In this case, Elbaum, on assignment for Time magazine, was photographing the aftermath of a Russian attack on Grozny from the previous day; she and several other victims were caught outside when Russian jets returned and bombed the same area the afternoon of Dec. 22.

For Jillson, memories of that time are especially poignant. Several months before his friend’s death, he and Elbaum had squabbled. He explains that during her time in Russia, Elbaum would periodically come back and crash with him and his wife — sometimes for long stretches — in their Brooklyn apartment before moving on to her next job. At one point, Jillson says, he told his friend she was overstaying her welcome; he and his wife had little income at the time.

“Like friends everywhere, we sometimes butted heads,” he said. “She was pissed at me, and I didn’t hear from her for a long time after that. But I always assumed we’d patch things up — and then I got this phone call. They called because (our apartment) was her last known address in New York. At first I thought it was a prank call. Then I found out it wasn’t.”

First, a film

Much of this was in the back of Jillson’s mind when, in 2012, Elbaum’s mother, Jude Elbaum, asked him if he would compose music for a short film she was making about her daughter for the Ashfield Film Festival. He did that and, along with several of her friends, appeared briefly in the movie; each held a small sign describing her in a few words. Jillson, with a wry grin on his face, holds a card saying “Beautiful, articulate, wise-ass.”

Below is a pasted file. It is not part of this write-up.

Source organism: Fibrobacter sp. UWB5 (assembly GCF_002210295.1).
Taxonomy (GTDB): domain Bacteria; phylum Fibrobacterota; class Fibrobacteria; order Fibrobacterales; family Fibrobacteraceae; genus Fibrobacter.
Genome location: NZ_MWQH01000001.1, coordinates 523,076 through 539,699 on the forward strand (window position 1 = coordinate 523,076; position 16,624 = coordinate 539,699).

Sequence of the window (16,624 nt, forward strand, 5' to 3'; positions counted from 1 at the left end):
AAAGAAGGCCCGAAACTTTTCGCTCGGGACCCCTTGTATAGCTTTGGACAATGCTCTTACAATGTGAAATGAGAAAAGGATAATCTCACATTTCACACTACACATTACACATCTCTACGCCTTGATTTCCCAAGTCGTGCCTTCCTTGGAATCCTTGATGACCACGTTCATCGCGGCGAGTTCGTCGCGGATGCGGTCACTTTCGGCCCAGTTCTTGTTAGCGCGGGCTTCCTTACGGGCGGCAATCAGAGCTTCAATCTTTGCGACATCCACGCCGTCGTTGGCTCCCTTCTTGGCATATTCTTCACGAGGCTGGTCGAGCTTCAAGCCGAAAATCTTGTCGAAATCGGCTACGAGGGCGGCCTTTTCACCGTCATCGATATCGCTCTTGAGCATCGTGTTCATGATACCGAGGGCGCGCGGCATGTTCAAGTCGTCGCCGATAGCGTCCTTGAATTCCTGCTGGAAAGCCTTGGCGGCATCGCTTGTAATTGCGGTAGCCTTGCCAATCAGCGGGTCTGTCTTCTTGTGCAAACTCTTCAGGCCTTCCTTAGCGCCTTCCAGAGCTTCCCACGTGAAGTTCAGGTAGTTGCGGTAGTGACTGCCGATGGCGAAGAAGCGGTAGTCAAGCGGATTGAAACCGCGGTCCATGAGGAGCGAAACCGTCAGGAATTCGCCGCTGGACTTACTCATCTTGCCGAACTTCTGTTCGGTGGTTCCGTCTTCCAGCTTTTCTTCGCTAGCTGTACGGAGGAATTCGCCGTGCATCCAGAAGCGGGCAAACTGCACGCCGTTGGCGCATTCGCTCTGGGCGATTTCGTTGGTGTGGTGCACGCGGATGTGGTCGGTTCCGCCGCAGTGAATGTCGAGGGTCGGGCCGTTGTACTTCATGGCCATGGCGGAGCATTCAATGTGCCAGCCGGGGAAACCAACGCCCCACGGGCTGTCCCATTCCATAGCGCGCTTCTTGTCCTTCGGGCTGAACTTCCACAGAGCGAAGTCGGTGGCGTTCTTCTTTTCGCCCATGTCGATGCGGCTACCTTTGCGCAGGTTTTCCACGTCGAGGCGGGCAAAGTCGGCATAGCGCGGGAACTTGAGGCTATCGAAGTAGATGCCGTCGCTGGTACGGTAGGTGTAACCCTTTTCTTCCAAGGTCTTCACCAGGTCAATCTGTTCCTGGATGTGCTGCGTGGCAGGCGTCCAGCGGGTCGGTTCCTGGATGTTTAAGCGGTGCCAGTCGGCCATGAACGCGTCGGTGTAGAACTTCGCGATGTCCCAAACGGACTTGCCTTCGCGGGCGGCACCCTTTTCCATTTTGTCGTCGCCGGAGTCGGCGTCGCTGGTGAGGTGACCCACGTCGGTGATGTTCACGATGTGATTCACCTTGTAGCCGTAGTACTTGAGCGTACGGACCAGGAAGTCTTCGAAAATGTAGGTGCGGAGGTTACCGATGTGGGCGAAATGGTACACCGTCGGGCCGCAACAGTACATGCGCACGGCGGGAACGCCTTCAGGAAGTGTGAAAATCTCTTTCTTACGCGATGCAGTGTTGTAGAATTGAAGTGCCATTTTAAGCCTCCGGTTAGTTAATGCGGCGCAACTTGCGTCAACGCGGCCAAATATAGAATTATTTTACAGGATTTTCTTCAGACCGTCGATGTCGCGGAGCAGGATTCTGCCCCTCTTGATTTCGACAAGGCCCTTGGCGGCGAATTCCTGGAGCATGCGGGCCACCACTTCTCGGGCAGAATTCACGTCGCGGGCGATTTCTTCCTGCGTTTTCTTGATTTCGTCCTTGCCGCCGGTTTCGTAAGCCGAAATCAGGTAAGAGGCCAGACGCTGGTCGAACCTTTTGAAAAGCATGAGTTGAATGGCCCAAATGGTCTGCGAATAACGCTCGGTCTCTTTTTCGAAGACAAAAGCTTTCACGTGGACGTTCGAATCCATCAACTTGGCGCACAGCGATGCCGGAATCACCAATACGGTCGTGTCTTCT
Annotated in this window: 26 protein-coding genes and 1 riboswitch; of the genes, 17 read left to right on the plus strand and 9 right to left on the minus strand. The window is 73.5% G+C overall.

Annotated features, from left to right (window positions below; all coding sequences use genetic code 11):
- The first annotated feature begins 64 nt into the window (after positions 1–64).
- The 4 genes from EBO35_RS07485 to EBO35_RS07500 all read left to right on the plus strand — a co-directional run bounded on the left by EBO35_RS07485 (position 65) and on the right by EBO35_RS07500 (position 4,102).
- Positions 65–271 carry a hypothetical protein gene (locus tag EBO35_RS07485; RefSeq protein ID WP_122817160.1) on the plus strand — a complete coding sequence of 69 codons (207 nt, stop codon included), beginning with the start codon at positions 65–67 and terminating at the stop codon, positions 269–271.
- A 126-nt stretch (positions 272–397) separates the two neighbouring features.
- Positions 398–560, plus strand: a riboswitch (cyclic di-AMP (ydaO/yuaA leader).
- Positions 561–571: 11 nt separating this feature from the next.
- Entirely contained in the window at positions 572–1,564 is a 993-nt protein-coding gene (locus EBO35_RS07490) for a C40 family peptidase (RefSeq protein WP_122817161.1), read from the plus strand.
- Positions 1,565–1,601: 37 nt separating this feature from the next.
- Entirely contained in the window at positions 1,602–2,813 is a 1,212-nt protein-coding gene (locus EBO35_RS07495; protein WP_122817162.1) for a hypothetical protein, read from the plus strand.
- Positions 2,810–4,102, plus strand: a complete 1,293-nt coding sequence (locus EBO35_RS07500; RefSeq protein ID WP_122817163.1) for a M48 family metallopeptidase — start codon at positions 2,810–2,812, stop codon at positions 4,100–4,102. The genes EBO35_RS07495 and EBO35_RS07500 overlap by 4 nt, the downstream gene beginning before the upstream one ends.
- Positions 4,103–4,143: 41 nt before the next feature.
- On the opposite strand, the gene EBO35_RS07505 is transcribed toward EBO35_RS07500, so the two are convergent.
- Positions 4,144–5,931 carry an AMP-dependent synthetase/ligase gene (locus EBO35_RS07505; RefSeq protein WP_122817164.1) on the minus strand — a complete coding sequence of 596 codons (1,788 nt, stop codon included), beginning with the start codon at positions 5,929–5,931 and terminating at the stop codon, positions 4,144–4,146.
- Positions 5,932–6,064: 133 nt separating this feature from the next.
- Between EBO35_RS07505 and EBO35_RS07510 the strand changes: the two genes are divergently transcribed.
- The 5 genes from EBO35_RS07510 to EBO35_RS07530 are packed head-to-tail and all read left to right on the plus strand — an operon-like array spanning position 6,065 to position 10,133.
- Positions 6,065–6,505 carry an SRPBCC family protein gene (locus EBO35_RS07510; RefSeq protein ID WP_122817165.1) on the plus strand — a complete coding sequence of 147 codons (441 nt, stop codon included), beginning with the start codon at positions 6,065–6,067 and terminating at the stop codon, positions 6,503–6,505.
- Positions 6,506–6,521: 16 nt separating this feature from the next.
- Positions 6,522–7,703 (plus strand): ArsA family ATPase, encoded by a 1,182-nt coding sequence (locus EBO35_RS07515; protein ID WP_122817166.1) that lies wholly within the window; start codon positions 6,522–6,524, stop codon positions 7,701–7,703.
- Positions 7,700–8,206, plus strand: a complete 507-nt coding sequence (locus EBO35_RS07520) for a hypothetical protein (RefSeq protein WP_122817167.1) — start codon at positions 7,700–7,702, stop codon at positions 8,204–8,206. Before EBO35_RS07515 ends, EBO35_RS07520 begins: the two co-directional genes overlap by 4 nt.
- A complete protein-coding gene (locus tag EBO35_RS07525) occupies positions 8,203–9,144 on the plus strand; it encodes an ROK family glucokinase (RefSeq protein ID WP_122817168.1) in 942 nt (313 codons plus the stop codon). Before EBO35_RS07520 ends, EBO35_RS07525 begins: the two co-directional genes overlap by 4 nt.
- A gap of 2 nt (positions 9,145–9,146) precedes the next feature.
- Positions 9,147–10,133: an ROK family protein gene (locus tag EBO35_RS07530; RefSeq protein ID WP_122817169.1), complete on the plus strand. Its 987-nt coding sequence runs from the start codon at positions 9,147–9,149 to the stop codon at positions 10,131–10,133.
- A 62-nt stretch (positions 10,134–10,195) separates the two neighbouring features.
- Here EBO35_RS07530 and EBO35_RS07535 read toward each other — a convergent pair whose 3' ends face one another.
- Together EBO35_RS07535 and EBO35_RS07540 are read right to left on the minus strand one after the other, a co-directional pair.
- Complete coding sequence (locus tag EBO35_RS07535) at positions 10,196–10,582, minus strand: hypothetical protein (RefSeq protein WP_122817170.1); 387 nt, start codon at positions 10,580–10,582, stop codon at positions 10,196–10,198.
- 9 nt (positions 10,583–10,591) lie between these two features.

His film score was well-received, and Jillson began thinking about expanding on it, putting together a full CD of music that would reflect both his memories of Elbaum and something of her personality and experience — a memorial to her but also a celebration of her life. He also wanted to compose music that would have hints of things Elbaum liked, like the Velvet Underground, though the CD was “not necessarily geared to make her like it,” he said. “The whole thing came about organically. It just seemed like the time and place for it. It also seemed like a good way to remind people of the danger so many journalists can face.”

Along the way, he ran his ideas past Jude Elbaum, who fully supported the project. Jillson’s music is “beautiful,” says Elbaum, who still lives in Ashfield. “I can just feel the changes in Cynthia’s life (through the music). Tony and Martha have been there for me all this time, which I really appreciate,” she added. “I have for years tried to keep her memory alive, and (the music) is very much a part of that.”